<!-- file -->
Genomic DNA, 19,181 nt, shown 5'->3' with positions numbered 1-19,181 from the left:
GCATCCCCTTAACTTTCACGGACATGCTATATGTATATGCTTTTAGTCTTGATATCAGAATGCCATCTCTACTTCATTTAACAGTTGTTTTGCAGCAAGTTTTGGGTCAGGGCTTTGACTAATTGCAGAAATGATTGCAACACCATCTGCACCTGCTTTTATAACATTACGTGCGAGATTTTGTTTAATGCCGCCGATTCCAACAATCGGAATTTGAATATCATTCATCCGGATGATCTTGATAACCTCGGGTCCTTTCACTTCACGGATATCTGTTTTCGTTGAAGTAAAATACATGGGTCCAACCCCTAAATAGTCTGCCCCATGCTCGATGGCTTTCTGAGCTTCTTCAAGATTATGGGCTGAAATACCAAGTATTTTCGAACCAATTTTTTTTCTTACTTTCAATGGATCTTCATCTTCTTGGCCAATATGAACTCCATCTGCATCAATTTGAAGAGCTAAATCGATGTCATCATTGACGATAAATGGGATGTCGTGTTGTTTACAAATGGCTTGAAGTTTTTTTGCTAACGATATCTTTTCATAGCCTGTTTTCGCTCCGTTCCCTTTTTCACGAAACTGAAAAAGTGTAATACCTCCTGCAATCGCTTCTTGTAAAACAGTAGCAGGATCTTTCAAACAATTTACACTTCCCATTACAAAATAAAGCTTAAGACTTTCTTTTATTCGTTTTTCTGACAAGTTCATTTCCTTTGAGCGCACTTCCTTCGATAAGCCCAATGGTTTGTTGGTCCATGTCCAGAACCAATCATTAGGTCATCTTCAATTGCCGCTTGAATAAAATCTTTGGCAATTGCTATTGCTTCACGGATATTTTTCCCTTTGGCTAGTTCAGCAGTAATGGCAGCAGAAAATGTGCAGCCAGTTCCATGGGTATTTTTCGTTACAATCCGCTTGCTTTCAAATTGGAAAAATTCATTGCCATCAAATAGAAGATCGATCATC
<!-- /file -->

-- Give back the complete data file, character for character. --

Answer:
Genomic DNA, 19,181 nt, shown 5'->3' with positions numbered 1-19,181 from the left:
GCATCCCCTTAACTTTCACGGACATGCTATATGTATATGCTTTTAGTCTTGATATCAGAATGCCATCTCTACTTCATTTAACAGTTGTTTTGCAGCAAGTTTTGGGTCAGGGCTTTGACTAATTGCAGAAATGATTGCAACACCATCTGCACCTGCTTTTATAACATTACGTGCGAGATTTTGTTTAATGCCGCCGATTCCAACAATCGGAATTTGAATATCATTCATCCGGATGATCTTGATAACCTCGGGTCCTTTCACTTCACGGATATCTGTTTTCGTTGAAGTAAAATACATGGGTCCAACCCCTAAATAGTCTGCCCCATGCTCGATGGCTTTCTGAGCTTCTTCAAGATTATGGGCTGAAATACCAAGTATTTTCGAACCAATTTTTTTTCTTACTTTCAATGGATCTTCATCTTCTTGGCCAATATGAACTCCATCTGCATCAATTTGAAGAGCTAAATCGATGTCATCATTGACGATAAATGGGATGTCGTGTTGTTTACAAATGGCTTGAAGTTTTTTTGCTAACGATATCTTTTCATAGCCTGTTTTCGCTCCGTTCCCTTTTTCACGAAACTGAAAAAGTGTAATACCTCCTGCAATCGCTTCTTGTAAAACAGTAGCAGGATCTTTCAAACAATTTACACTTCCCATTACAAAATAAAGCTTAAGACTTTCTTTTATTCGTTTTTCTGACAAGTTCATTTCCTTTGAGCGCACTTCCTTCGATAAGCCCAATGGTTTGTTGGTCCATGTCCAGAACCAATCATTAGGTCATCTTCAATTGCCGCTTGAATAAAATCTTTGGCAATTGCTATTGCTTCACGGATATTTTTCCCTTTGGCTAGTTCAGCAGTAATGGCAGCAGAAAATGTGCAGCCAGTTCCATGGGTATTTTTCGTTACAATCCGCTTGCTTTCAAATTGGAAAAATTCATTGCCATCAAATAGAAGATCGATCATC